Comparison of complementary and alternative medicine with conventional mind–body therapies for chronic back pain: protocol for the Mind–body Approaches to Pain MAP randomized controlled trialReportar como inadecuado




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Trials

, 15:211

First Online: 07 June 2014Received: 07 February 2014Accepted: 07 May 2014DOI: 10.1186-1745-6215-15-211

Cite this article as: Cherkin, D.C., Sherman, K.J., Balderson, B.H. et al. Trials 2014 15: 211. doi:10.1186-1745-6215-15-211

Abstract

BackgroundThe self-reported health and functional status of persons with back pain in the United States have declined in recent years, despite greatly increased medical expenditures due to this problem. Although patient psychosocial factors such as pain-related beliefs, thoughts and coping behaviors have been demonstrated to affect how well patients respond to treatments for back pain, few patients receive treatments that address these factors. Cognitive-behavioral therapy CBT, which addresses psychosocial factors, has been found to be effective for back pain, but access to qualified therapists is limited. Another treatment option with potential for addressing psychosocial issues, mindfulness-based stress reduction MBSR, is increasingly available. MBSR has been found to be helpful for various mental and physical conditions, but it has not been well-studied for application with chronic back pain patients. In this trial, we will seek to determine whether MBSR is an effective and cost-effective treatment option for persons with chronic back pain, compare its effectiveness and cost-effectiveness compared with CBT and explore the psychosocial variables that may mediate the effects of MBSR and CBT on patient outcomes.

Methods-DesignIn this trial, we will randomize 397 adults with nonspecific chronic back pain to CBT, MBSR or usual care arms 99 per group. Both interventions will consist of eight weekly 2-hour group sessions supplemented by home practice. The MBSR protocol also includes an optional 6-hour retreat. Interviewers masked to treatment assignments will assess outcomes 5, 10, 26 and 52 weeks postrandomization. The primary outcomes will be pain-related functional limitations based on the Roland Disability Questionnaire and symptom bothersomeness rated on a 0 to 10 numerical rating scale at 26 weeks.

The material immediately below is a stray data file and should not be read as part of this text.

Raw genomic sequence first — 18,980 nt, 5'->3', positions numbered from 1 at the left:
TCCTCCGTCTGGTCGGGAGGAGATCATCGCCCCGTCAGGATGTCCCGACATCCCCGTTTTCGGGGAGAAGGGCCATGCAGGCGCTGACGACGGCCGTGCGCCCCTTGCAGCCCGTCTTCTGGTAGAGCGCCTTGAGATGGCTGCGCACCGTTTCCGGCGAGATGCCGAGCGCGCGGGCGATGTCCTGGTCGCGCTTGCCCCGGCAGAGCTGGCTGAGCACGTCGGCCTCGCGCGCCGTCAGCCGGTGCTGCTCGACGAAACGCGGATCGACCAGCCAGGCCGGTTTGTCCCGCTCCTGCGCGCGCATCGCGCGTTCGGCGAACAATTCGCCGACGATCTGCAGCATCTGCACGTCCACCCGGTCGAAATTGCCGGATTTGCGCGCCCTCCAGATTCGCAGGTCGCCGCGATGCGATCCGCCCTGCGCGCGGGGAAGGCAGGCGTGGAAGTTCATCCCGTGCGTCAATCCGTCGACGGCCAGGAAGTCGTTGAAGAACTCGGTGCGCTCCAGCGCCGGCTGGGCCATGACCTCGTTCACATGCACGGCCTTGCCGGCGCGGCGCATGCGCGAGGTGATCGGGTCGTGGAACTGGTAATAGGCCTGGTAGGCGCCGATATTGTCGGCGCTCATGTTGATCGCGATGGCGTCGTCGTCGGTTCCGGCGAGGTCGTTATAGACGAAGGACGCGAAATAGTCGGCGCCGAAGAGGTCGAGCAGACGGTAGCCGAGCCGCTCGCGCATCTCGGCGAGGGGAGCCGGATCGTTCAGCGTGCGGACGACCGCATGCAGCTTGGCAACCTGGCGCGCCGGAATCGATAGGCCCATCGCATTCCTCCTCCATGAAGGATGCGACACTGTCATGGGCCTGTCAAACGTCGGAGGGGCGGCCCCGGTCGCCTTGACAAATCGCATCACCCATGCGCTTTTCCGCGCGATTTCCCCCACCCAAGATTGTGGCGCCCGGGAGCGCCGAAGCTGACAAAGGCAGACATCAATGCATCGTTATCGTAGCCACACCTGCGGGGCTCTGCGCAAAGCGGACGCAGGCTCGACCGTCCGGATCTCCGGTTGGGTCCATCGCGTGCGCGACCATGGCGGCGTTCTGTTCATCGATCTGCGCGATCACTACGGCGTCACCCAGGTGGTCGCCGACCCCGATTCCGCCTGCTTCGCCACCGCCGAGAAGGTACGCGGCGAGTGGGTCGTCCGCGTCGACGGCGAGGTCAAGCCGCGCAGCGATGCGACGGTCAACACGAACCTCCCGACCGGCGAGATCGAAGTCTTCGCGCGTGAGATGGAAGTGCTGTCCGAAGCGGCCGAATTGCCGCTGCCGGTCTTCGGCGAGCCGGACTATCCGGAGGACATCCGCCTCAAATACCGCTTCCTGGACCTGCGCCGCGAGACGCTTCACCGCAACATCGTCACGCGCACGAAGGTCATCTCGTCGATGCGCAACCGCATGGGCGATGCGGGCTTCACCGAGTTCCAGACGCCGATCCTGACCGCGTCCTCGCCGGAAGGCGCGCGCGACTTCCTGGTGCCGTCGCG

DiscussionIf MBSR is found to be an effective and cost-effective treatment option for patients with chronic back pain, it will become a valuable addition to the limited treatment options available to patients with significant psychosocial contributors to their pain.

Trial registrationClinicaltrials.gov Identifier: NCT01467843.

KeywordsBack pain Cognitive-behavioral therapy Mindfulness meditation AbbreviationsAEAdverse event

CAMComplementary and alternative medicine

CATIComputer-assisted telephone interview

CBTCognitive-behavioral therapy

CLBPChronic low back pain

CUACost–utility analysis

DSMBData and Safety Monitoring Board

GHCGroup Health Cooperative

ICD-9International Classification of Diseases Ninth Revision

IPWInverse probability weighting

IRBInstitutional Review Board

MBSRMindfulness-based stress reduction

NCCAMNational Center for Complementary and Alternative Medicine

QALYQuality-adjusted life-year.

Electronic supplementary materialThe online version of this article doi:10.1186-1745-6215-15-211 contains supplementary material, which is available to authorized users.

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Fuente: https://link.springer.com/







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